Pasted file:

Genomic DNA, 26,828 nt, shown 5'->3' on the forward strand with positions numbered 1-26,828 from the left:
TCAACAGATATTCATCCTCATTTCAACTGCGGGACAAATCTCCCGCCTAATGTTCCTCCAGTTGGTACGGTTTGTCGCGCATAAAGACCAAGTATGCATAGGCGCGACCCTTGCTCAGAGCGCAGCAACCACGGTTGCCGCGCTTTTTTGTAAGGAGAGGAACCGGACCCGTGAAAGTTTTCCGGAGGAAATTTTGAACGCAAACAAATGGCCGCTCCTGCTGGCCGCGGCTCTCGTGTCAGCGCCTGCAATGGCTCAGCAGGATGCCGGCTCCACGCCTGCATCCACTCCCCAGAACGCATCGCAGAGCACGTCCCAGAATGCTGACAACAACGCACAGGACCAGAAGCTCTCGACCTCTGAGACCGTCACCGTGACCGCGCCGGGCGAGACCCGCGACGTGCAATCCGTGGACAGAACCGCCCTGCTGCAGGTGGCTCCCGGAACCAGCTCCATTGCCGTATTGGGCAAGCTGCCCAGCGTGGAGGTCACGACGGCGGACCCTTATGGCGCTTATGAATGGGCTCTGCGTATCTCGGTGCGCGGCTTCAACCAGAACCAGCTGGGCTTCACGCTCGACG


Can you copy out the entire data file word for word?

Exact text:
Genomic DNA, 26,828 nt, shown 5'->3' on the forward strand with positions numbered 1-26,828 from the left:
TCAACAGATATTCATCCTCATTTCAACTGCGGGACAAATCTCCCGCCTAATGTTCCTCCAGTTGGTACGGTTTGTCGCGCATAAAGACCAAGTATGCATAGGCGCGACCCTTGCTCAGAGCGCAGCAACCACGGTTGCCGCGCTTTTTTGTAAGGAGAGGAACCGGACCCGTGAAAGTTTTCCGGAGGAAATTTTGAACGCAAACAAATGGCCGCTCCTGCTGGCCGCGGCTCTCGTGTCAGCGCCTGCAATGGCTCAGCAGGATGCCGGCTCCACGCCTGCATCCACTCCCCAGAACGCATCGCAGAGCACGTCCCAGAATGCTGACAACAACGCACAGGACCAGAAGCTCTCGACCTCTGAGACCGTCACCGTGACCGCGCCGGGCGAGACCCGCGACGTGCAATCCGTGGACAGAACCGCCCTGCTGCAGGTGGCTCCCGGAACCAGCTCCATTGCCGTATTGGGCAAGCTGCCCAGCGTGGAGGTCACGACGGCGGACCCTTATGGCGCTTATGAATGGGCTCTGCGTATCTCGGTGCGCGGCTTCAACCAGAACCAGCTGGGCTTCACGCTCGACG